On March 24, EPI and Demos co-hosted the panel Unpaid and Unfair to discuss the increased pressure college students face to gain work experience through an internship, and the financial burden these often unpaid internships place on lower-income families. EPI researchers Kathryn Edwards and Alexander Hertel-Fernandez, both recent college graduates, described how students without internships on their resumes were at a significant disadvantage in the job market, even though many students already struggling to pay for college could not afford to work without pay.
Edwards and Hertel-Fernandez, together with Nancy Cauthen, director of the Economic Opportunity Program at Demos, presented a proposal to expand low-income students’ access to unpaid internships through federal financial aid. Their proposal, Paving the Way Through Paid Internships, outlines a plan to identify eligible students who would receive grants of $3,500 for three-month internships and $7,000 for six-month internships at non-profit and government organizations. Also participating on the panel was Shirley Sagawa, a national expert on children and youth policy who is currently a visiting fellow at the Center for American Progress. Sagawa described how a single internship during college had led to every other job she had held since then. “Social capital connections are absolutely fundamental,” she said.
New education policy needs work
EPI Research Associate Richard Rothstein, who has written extensively about the failings of the No Child Left Behind (NCLB) law and the best ways to revise that policy, recently published a critique of the Obama administration’s “Blueprint” for a new elementary and secondary education law that would continue NCLB’s excessive focus on reading and math tests, and expect all children to be “college ready” by 2020.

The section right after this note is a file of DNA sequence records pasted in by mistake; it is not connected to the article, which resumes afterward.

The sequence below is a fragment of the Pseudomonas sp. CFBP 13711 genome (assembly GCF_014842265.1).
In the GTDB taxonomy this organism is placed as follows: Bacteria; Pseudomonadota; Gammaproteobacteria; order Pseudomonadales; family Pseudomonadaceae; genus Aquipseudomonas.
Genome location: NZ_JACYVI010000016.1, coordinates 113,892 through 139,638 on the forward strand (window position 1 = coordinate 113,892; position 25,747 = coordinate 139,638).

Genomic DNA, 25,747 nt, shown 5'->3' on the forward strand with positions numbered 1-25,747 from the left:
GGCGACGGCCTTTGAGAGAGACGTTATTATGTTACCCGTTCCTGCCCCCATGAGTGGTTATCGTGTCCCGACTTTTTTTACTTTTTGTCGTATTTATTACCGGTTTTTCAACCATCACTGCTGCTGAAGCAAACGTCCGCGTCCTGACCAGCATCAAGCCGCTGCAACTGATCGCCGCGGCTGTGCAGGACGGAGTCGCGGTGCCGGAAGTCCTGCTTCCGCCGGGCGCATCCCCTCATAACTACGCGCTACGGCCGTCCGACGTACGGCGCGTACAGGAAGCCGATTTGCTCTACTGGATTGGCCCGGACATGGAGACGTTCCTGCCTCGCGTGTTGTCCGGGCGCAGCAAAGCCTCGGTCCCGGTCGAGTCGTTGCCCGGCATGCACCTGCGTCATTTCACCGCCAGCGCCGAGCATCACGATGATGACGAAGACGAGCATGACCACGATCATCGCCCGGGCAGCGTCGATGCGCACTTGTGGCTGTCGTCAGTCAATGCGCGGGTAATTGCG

Rothstein argues that the proposed policy goes too far in demanding universal success and will continue to distort the curriculum of schools with large numbers of poorly performing students. He also warns that just as schools made the definition of proficiency “sufficiently minimal” in an effort to meet the standards of No Child Left Behind, they might respond to new requirements that students be college-ready in a similar manner, by “defining college readiness down.”
Rothstein’s criticism of the proposed new education policy, along with similar criticisms by prominent education scholars Diane Ravitch and David Berliner, was discussed at length in an eSchool News article (including video interviews) that describes these critics’ claim that the new policy proposals “follow the same punitive cycle of high-stakes testing and accountability ushered in under the presidency of George W. Bush.”
EPI in the News
CNNMoney quoted EPI Economist Heidi Shierholz in a story about the declining number of workers who are choosing to leave their jobs, even though switching jobs is a key way that workers boost their income. “When you have low unemployment, people are much more free to leave their jobs and search for jobs with higher wages, and employers will have to pay a premium to find or retain the best workers,” Shierholz said. A column in The Bangor Daily News cited data on income inequality that EPI President Lawrence Mishel presented earlier this year at a tax and budget conference in Maine. The column notes that “under the prevailing economic policies of the last 30 years, incomes barely grew, despite continued, vigorous productivity increases.”